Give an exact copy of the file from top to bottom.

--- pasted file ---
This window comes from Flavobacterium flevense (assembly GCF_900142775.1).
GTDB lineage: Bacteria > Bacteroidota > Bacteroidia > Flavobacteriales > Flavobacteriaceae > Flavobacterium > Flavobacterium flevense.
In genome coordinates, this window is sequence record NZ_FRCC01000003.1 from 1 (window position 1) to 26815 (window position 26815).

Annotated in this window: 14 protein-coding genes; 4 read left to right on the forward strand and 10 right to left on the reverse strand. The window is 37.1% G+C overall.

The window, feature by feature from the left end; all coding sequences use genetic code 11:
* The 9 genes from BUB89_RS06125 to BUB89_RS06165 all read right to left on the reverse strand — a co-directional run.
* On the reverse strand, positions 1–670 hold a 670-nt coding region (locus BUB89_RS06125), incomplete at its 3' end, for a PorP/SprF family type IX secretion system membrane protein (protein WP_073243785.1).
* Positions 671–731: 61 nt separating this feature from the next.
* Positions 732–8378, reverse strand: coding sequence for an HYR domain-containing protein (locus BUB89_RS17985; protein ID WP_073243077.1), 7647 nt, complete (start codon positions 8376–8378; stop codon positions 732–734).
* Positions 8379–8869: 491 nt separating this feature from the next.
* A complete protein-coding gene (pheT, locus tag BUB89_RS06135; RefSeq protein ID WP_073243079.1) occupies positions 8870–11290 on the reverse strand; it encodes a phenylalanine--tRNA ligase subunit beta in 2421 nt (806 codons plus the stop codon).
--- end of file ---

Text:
This window comes from Flavobacterium flevense (assembly GCF_900142775.1).
GTDB lineage: Bacteria > Bacteroidota > Bacteroidia > Flavobacteriales > Flavobacteriaceae > Flavobacterium > Flavobacterium flevense.
In genome coordinates, this window is sequence record NZ_FRCC01000003.1 from 1 (window position 1) to 26815 (window position 26815).

Annotated in this window: 14 protein-coding genes; 4 read left to right on the forward strand and 10 right to left on the reverse strand. The window is 37.1% G+C overall.

The window, feature by feature from the left end; all coding sequences use genetic code 11:
* The 9 genes from BUB89_RS06125 to BUB89_RS06165 all read right to left on the reverse strand — a co-directional run.
* On the reverse strand, positions 1–670 hold a 670-nt coding region (locus BUB89_RS06125), incomplete at its 3' end, for a PorP/SprF family type IX secretion system membrane protein (protein WP_073243785.1).
* Positions 671–731: 61 nt separating this feature from the next.
* Positions 732–8378, reverse strand: coding sequence for an HYR domain-containing protein (locus BUB89_RS17985; protein ID WP_073243077.1), 7647 nt, complete (start codon positions 8376–8378; stop codon positions 732–734).
* Positions 8379–8869: 491 nt separating this feature from the next.
* A complete protein-coding gene (pheT, locus tag BUB89_RS06135; RefSeq protein ID WP_073243079.1) occupies positions 8870–11290 on the reverse strand; it encodes a phenylalanine--tRNA ligase subunit beta in 2421 nt (806 codons plus the stop codon).